There are also simpler approaches to rearrangement than the big scale examples provided above. When considering the business puzzle, unique perception or unidentified customer expectations are not always needed. Our basic needs serve as good starting points.
People get hungry. The lunch voucher that enables an employer to offer a fringe benefit for its workers was invented in 1954. The lunch voucher and its followers in different fields, such as cultural and sports vouchers, are still going strong and undoubtedly beating most of the restaurants, museums and gyms in terms of profit.
People like sex. The Internet is full of sex stores, not all profitable because of the tough competition. However, there are also very successful companies that sell sex toys for women through Tupperware-style home parties. A small change in sales style has created a big difference in performance.
People use clothes. Pilkkoset sells 5% of all the socks sold in Finland and easily beats H&M in their field. How can this four-person company achieve such sales? Here’s the missing piece of the puzzle: 300,000 outsourced salespeople. The socks are sold via a fundraising business offered specifically to sports clubs and schools.
People want to look good. The MRoom barber shop chain offers haircuts for men, just like a few million other barber shops. However, they do it with a fixed price yearly contract including a buffet style “all you can cut” offering. It’s a sufficiently different business logic and delivers a financial performance most barber shops can only dream of.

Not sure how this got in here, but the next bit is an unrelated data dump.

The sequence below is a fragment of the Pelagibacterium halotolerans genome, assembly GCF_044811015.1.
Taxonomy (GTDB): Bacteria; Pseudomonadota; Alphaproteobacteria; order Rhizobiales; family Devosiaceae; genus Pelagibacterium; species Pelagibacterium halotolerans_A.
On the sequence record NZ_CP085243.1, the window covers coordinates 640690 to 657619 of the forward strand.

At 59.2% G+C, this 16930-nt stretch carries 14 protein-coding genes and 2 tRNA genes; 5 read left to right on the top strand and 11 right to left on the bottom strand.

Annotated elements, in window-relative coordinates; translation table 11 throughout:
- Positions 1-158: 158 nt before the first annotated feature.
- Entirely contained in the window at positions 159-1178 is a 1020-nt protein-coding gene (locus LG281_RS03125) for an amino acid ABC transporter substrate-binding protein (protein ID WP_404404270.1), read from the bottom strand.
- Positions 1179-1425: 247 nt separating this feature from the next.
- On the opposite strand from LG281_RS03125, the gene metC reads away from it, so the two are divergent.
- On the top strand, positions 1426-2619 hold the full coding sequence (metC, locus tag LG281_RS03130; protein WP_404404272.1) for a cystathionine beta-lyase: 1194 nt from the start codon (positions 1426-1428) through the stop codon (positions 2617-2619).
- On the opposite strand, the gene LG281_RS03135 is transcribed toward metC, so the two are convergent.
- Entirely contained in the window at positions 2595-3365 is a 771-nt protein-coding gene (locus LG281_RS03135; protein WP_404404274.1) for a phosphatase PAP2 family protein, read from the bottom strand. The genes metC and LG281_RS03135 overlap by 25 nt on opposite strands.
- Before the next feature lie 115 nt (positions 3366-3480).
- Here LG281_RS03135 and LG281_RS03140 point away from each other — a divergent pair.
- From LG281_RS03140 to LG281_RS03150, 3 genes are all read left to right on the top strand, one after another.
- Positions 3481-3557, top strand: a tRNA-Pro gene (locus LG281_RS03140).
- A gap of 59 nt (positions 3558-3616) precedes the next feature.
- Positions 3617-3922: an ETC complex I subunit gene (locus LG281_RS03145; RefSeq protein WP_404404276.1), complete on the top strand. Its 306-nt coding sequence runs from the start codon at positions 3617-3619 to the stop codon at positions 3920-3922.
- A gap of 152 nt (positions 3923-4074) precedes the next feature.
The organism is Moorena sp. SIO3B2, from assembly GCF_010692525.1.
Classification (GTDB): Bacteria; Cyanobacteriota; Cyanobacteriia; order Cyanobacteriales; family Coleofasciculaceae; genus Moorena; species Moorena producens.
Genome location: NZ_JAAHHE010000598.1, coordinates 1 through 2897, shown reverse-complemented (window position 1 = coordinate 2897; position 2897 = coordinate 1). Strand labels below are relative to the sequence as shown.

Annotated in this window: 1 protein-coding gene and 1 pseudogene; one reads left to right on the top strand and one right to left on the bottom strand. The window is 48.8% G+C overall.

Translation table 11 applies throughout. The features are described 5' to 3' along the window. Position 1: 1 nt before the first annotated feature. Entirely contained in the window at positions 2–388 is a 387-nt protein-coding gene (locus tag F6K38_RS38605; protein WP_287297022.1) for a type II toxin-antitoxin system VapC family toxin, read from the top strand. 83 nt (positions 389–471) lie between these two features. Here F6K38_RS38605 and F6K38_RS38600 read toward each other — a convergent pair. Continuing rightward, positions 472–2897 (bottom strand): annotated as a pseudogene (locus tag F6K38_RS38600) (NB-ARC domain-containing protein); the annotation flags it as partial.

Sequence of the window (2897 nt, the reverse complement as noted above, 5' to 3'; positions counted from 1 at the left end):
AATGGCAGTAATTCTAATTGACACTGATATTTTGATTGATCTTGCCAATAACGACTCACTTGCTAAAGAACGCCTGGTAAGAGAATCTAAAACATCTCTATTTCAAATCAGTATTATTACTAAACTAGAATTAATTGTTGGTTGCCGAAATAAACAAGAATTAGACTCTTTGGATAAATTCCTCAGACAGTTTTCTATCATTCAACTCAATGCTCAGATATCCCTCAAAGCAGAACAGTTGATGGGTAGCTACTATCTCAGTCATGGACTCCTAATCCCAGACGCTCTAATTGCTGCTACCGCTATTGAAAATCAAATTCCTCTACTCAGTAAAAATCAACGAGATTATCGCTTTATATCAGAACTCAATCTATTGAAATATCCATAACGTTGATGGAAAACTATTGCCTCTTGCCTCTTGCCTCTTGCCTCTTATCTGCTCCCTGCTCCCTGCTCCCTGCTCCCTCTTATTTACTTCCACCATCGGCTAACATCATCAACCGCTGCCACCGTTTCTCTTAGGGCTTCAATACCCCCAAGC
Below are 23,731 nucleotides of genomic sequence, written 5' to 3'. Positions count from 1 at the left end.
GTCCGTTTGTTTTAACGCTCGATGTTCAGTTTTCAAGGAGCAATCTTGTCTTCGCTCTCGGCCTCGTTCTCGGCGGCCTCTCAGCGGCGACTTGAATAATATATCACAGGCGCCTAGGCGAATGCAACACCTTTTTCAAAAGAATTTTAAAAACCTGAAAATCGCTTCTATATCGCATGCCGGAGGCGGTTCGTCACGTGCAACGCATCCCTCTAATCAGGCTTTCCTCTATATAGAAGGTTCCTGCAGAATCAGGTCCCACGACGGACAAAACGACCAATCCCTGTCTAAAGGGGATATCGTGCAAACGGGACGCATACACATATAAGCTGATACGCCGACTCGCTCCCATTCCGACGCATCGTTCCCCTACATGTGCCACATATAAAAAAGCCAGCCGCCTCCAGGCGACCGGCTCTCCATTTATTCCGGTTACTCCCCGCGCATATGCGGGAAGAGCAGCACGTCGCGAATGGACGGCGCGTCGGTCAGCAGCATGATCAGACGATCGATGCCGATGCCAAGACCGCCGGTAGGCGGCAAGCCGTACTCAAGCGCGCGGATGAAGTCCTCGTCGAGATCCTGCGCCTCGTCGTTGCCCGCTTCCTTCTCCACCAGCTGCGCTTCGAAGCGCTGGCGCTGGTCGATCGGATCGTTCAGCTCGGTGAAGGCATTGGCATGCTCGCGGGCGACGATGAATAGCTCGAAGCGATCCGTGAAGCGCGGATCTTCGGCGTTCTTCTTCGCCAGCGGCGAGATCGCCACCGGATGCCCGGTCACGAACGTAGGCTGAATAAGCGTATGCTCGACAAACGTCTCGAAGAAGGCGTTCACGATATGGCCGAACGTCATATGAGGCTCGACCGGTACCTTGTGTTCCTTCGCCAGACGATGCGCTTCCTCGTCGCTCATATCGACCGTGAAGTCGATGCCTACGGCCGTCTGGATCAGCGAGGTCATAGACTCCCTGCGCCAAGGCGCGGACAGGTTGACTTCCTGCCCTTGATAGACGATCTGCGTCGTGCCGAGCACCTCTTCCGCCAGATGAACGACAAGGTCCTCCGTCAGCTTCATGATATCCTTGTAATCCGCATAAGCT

It is great if you can think big and implement even bigger. But sometimes less is more. These example companies are not directly destroying anything or creating totally new businesses. Many consumers, or even the competitors, might not even consider some of these to be “real businesses”.
Following the puzzle based strategy does not mean you must be in a growth industry or to be a trendsetter or a master of rapid technological development. It is actually best suited to ordinary businesses, which have a constant demand. Success is then just about the ability to serve customers better with a rearranged business model. The winning puzzle can, for example, be discovered through:
Level 1: A change in billing, e.g., haircuts (MRoom) or all business books and magazines (Talentum Summa) with fixed monthly payments. This is often possible using internal resources.
Level 2: Change in beneficiaries and sponsors, e.g., lunch and cultural vouchers (Smartum) or sport and health challenges in workplaces (Hymis). Here you have to take the role of a broker.
Level 3: Changes in the roles of different parties in the value chain, e.g., Ikea, Uber, AirBnB, Pilkkoset, Spotify, or Google. As a broker you have to combine the functions of several organizations and the interests of numerous parties. The challenge is to get the process running smoothly.
Your imagination is the only thing limiting the opportunities available for a winning puzzle. Rental wallpapers? Beauty treatment vouchers for ugly salesmen? A coffee shop with fixed monthly payments?
Do not over think — the best ideas are often simple and copied from somewhere. Also, don’t plan too much — testing might be faster and cheaper.
Just imagine how it should be and try it!
Writer: Tero Vuorinen, PhD, is a Research Director at the University of Vaasa and the author of the Finnish strategic management book “Strategiakirja – 20 työkalua”.
Illustration: Tiina Kälkäinen